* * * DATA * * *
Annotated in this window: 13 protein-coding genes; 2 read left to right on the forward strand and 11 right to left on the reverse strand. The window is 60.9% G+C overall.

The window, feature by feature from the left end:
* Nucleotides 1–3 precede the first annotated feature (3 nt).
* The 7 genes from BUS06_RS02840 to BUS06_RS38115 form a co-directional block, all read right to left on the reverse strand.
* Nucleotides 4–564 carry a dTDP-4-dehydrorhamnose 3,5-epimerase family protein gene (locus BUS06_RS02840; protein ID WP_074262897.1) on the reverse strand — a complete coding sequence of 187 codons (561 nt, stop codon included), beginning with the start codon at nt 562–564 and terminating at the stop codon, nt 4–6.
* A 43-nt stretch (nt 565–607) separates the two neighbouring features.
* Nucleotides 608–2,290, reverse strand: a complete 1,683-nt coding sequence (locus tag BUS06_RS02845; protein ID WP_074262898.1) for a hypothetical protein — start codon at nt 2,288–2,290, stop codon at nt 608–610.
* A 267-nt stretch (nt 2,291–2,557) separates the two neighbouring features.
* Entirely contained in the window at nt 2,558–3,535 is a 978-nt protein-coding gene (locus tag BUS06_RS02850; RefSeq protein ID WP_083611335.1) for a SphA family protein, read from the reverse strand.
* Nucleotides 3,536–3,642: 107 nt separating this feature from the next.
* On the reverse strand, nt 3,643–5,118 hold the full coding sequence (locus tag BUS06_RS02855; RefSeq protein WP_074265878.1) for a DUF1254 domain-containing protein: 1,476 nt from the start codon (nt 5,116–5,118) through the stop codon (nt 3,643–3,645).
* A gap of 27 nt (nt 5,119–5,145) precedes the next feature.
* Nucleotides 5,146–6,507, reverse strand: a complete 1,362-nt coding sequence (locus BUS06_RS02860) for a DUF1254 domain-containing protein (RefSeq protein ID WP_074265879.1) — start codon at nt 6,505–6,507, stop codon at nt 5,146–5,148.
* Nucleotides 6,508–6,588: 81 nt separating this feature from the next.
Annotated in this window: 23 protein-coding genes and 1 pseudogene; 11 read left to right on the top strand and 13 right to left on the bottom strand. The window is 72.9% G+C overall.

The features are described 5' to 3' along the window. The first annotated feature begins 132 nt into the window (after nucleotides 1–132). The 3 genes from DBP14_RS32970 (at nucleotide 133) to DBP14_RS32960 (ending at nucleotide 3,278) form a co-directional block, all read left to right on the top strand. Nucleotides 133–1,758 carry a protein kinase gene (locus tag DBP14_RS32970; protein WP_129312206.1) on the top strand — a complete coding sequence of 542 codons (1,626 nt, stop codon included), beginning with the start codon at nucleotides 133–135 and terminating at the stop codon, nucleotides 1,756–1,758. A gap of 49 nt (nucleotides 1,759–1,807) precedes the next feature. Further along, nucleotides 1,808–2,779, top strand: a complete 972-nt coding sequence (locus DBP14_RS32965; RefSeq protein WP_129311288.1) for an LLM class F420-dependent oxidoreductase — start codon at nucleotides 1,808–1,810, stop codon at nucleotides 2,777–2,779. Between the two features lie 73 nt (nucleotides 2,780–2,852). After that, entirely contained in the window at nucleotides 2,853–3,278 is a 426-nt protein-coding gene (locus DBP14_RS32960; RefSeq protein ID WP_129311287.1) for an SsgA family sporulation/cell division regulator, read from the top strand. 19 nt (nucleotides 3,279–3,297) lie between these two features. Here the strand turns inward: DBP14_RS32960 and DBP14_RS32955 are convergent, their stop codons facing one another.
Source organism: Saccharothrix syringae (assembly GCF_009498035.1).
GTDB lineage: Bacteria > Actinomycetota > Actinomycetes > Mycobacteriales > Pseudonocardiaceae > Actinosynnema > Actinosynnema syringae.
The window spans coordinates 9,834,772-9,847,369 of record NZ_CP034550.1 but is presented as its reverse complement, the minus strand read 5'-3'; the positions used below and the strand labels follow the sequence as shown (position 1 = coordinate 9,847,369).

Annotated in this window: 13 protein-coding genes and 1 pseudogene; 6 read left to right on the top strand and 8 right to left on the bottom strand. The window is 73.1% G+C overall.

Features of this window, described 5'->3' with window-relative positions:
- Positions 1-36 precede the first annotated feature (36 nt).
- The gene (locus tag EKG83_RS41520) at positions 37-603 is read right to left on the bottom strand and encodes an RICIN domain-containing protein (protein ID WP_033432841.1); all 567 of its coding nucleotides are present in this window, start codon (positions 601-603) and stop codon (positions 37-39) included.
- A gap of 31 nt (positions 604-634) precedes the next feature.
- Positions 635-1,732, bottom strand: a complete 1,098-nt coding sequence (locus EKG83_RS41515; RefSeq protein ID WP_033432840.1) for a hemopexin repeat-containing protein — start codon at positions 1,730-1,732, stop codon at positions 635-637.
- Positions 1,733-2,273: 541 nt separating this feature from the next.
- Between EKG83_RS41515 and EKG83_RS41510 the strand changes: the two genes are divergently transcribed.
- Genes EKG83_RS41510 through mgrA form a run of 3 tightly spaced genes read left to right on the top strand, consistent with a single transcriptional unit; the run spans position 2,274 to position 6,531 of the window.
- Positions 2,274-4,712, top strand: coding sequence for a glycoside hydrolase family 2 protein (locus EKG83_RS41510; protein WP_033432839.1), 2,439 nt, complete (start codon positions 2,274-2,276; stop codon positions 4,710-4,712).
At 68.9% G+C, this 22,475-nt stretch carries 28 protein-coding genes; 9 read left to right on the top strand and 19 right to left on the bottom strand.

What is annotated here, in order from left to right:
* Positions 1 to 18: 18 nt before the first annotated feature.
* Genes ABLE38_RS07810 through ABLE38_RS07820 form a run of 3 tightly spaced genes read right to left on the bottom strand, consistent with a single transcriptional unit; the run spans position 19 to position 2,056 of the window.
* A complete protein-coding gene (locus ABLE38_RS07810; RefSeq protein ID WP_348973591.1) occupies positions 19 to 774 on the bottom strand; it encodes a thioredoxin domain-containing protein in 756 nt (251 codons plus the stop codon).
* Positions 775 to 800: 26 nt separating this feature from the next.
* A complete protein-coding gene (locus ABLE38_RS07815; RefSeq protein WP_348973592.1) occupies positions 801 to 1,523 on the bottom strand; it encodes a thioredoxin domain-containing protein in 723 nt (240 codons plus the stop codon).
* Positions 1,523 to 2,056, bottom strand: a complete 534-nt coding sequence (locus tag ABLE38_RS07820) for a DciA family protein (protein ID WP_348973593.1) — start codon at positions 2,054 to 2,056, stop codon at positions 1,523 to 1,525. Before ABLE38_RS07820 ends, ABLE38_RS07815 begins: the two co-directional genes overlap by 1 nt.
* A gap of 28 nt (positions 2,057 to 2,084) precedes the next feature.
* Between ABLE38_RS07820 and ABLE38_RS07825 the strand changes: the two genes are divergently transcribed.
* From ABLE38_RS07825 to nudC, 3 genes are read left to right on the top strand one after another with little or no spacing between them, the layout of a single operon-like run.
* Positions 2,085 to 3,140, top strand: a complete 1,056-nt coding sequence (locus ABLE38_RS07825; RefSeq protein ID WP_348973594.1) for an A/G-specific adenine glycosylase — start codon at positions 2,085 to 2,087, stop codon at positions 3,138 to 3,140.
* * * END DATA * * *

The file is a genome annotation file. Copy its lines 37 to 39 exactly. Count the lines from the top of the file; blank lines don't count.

* Positions 1,523 to 2,056, bottom strand: a complete 534-nt coding sequence (locus tag ABLE38_RS07820) for a DciA family protein (protein ID WP_348973593.1) — start codon at positions 2,054 to 2,056, stop codon at positions 1,523 to 1,525. Before ABLE38_RS07820 ends, ABLE38_RS07815 begins: the two co-directional genes overlap by 1 nt.
* A gap of 28 nt (positions 2,057 to 2,084) precedes the next feature.
* Between ABLE38_RS07820 and ABLE38_RS07825 the strand changes: the two genes are divergently transcribed.